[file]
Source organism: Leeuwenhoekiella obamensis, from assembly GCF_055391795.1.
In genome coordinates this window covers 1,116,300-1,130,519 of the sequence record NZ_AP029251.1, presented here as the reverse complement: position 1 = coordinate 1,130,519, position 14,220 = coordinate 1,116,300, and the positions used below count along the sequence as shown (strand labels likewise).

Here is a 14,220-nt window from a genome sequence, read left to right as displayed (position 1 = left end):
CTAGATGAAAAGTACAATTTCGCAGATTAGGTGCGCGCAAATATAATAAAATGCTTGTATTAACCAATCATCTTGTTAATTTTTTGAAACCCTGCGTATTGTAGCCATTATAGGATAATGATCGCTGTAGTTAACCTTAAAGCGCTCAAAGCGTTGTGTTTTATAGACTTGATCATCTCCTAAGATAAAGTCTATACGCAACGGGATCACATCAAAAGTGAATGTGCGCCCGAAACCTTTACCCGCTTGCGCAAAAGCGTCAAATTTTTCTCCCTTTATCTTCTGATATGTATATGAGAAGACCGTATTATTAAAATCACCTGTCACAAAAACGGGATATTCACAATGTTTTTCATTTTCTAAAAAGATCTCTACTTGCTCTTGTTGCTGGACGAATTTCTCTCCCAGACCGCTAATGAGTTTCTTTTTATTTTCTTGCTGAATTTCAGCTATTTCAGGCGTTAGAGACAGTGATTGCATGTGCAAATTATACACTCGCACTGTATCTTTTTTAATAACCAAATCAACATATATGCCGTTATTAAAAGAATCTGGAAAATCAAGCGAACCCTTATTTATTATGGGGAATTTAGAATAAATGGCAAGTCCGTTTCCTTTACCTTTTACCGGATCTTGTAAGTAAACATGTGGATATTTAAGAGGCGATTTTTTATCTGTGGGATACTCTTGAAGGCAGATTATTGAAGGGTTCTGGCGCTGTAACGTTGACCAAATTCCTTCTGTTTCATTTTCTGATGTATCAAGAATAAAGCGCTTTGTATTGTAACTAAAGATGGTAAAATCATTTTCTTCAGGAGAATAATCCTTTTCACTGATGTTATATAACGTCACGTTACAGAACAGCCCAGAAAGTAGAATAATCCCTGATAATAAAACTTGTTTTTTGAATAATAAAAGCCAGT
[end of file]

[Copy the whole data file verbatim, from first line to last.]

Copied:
Source organism: Leeuwenhoekiella obamensis, from assembly GCF_055391795.1.
In genome coordinates this window covers 1,116,300-1,130,519 of the sequence record NZ_AP029251.1, presented here as the reverse complement: position 1 = coordinate 1,130,519, position 14,220 = coordinate 1,116,300, and the positions used below count along the sequence as shown (strand labels likewise).

Here is a 14,220-nt window from a genome sequence, read left to right as displayed (position 1 = left end):
CTAGATGAAAAGTACAATTTCGCAGATTAGGTGCGCGCAAATATAATAAAATGCTTGTATTAACCAATCATCTTGTTAATTTTTTGAAACCCTGCGTATTGTAGCCATTATAGGATAATGATCGCTGTAGTTAACCTTAAAGCGCTCAAAGCGTTGTGTTTTATAGACTTGATCATCTCCTAAGATAAAGTCTATACGCAACGGGATCACATCAAAAGTGAATGTGCGCCCGAAACCTTTACCCGCTTGCGCAAAAGCGTCAAATTTTTCTCCCTTTATCTTCTGATATGTATATGAGAAGACCGTATTATTAAAATCACCTGTCACAAAAACGGGATATTCACAATGTTTTTCATTTTCTAAAAAGATCTCTACTTGCTCTTGTTGCTGGACGAATTTCTCTCCCAGACCGCTAATGAGTTTCTTTTTATTTTCTTGCTGAATTTCAGCTATTTCAGGCGTTAGAGACAGTGATTGCATGTGCAAATTATACACTCGCACTGTATCTTTTTTAATAACCAAATCAACATATATGCCGTTATTAAAAGAATCTGGAAAATCAAGCGAACCCTTATTTATTATGGGGAATTTAGAATAAATGGCAAGTCCGTTTCCTTTACCTTTTACCGGATCTTGTAAGTAAACATGTGGATATTTAAGAGGCGATTTTTTATCTGTGGGATACTCTTGAAGGCAGATTATTGAAGGGTTCTGGCGCTGTAACGTTGACCAAATTCCTTCTGTTTCATTTTCTGATGTATCAAGAATAAAGCGCTTTGTATTGTAACTAAAGATGGTAAAATCATTTTCTTCAGGAGAATAATCCTTTTCACTGATGTTATATAACGTCACGTTACAGAACAGCCCAGAAAGTAGAATAATCCCTGATAATAAAACTTGTTTTTTGAATAATAAAAGCCAGT